Dog Fancy June 2013
What's that adorable, shaggy-haired dog walking down the street? No, it's not a designer Poodle mix -- it's a Barbet, a French sporting dog with a long history.
Truly "the original" water retriever, the Barbet has been around since the 14th century. This versatile gun dog worked alongside hunters to flush, point at, and retrieve birds.
The Barbet is part of the family tree of many well-known breeds, including the Bichon Frise, Poodle, and Newfoundland. The breed's name -- pronounced bar-bay -- comes from the word barbe, which is French for "beard."
Popular for centuries, Barbet numbers in Europe waned in the years following World War II. The breed was saved from extinction by a few dedicated fanciers, but it remains rare. Today about 120 Barbets live in the United States, and a few hundred in Canada.
Barbets stand 19 to 24 inches tall at the shoulder. Females weigh about 40-45 pounds, and males can top off at about 60 pounds. Although black and brown are the most common colors, Barbets also may be grey, fawn, or white. The long, wooly, curly coat ranges from soft waves to tight curls. The hair grows continuously, so the Barbet requires trimming on a regular basis. The coat does not shed, but must be thoroughly combed and checked for mats weekly. On the plus side, many people with dog allergies find they can live with Barbets.
Barbets are relatively healthy, with an average life span of 12 to 15 years. Health concerns include hip dysplasia, eye disease, and epilepsy.
When Judy Descutner of Hickory, PA was looking for a fun water breed, she nearly found herself with a Labrador Retriever, but she couldn't shake the memory of a different breed, one she had seen only in pictures. "I had seen the Barbet in a book in the early '90s, and was immediately drawn to the messy yet stylish look of the dog," says Descutner, who is secretary of the Barbet Club of America.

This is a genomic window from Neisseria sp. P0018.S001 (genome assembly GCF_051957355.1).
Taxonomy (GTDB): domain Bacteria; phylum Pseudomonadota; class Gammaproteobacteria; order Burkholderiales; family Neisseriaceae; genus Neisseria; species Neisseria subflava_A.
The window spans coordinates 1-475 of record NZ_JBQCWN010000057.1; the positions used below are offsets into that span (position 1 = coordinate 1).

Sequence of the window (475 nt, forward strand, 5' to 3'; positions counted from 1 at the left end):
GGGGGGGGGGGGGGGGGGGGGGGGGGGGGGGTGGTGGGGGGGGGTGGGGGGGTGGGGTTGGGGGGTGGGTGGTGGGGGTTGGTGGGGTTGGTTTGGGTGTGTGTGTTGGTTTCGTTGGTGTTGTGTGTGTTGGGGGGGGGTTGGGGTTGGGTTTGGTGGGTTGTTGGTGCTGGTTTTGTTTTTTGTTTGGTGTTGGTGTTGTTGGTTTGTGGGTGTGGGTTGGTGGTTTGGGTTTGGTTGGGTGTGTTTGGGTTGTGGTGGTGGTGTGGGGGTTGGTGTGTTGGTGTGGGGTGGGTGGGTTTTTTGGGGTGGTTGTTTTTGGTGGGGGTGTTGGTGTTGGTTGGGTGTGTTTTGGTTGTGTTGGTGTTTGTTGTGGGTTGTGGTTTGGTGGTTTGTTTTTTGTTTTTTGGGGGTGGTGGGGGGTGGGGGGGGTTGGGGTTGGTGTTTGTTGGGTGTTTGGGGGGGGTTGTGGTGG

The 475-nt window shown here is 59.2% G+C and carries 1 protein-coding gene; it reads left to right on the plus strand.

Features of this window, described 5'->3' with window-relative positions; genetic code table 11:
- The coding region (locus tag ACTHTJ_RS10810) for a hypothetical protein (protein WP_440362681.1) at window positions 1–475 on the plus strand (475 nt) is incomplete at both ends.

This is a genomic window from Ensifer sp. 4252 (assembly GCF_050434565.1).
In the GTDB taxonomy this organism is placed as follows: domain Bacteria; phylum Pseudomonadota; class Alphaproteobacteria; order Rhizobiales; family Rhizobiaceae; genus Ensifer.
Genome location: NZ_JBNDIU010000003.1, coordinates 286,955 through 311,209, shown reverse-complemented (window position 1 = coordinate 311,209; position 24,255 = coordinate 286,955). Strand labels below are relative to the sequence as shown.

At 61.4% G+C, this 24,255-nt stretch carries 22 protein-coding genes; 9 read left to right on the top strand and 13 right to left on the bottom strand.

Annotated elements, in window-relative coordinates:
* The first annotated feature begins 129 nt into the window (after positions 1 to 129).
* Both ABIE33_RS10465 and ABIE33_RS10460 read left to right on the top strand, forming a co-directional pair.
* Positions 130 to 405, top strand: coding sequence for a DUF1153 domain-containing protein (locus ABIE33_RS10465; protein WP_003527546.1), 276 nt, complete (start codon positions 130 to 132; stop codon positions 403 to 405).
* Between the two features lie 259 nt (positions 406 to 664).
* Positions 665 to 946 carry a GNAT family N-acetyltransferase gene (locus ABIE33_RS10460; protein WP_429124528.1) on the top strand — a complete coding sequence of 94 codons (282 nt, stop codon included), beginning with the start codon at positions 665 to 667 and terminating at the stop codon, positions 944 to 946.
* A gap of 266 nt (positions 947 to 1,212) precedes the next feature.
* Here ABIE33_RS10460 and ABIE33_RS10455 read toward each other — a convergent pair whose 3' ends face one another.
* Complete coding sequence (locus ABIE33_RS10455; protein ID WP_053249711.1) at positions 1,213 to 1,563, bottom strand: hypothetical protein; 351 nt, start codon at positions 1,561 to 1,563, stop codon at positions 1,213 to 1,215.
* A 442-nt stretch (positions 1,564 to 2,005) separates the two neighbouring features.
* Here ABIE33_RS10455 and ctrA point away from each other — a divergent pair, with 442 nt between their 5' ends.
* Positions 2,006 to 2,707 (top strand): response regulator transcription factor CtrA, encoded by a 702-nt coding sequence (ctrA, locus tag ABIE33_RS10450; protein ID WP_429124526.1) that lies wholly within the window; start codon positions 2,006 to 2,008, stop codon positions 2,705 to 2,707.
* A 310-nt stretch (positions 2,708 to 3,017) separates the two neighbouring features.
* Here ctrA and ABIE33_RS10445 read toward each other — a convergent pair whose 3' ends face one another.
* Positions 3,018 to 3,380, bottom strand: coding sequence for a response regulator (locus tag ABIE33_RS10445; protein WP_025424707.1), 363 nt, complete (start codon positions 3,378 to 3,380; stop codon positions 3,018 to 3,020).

Instead of a Lab, Descutner ended up with Claire, who went on to become the first United Kennel Club Champion-titled Barbet. "The Barbet is a straightforward, uncomplicated, and slightly sensitive breed," Descutner says. "They love all people but are really attached to their families."
Barbets are eligible to compete in American Kennel Club hunting tests, and agility comes naturally to this breed, which is light on its feet and athletic. Obedience and rally put the Barbet's intelligence to work, and the breed's love of water and swimming makes it a great candidate for dock jumping. "They are happy to do anything you want to do, just as long as they get to come along," Descutner says. With enough daily exercise, Barbets are typically calm in the house.
Great with kids and social with other dogs, Barbets are ideal pets for active families. Early socialization and kind but firm training are key with puppies. "Like many breeds, if they can get away with something they will," Descutner says. "Structured training during their early months will pay off later with a relaxed, pleasant dog."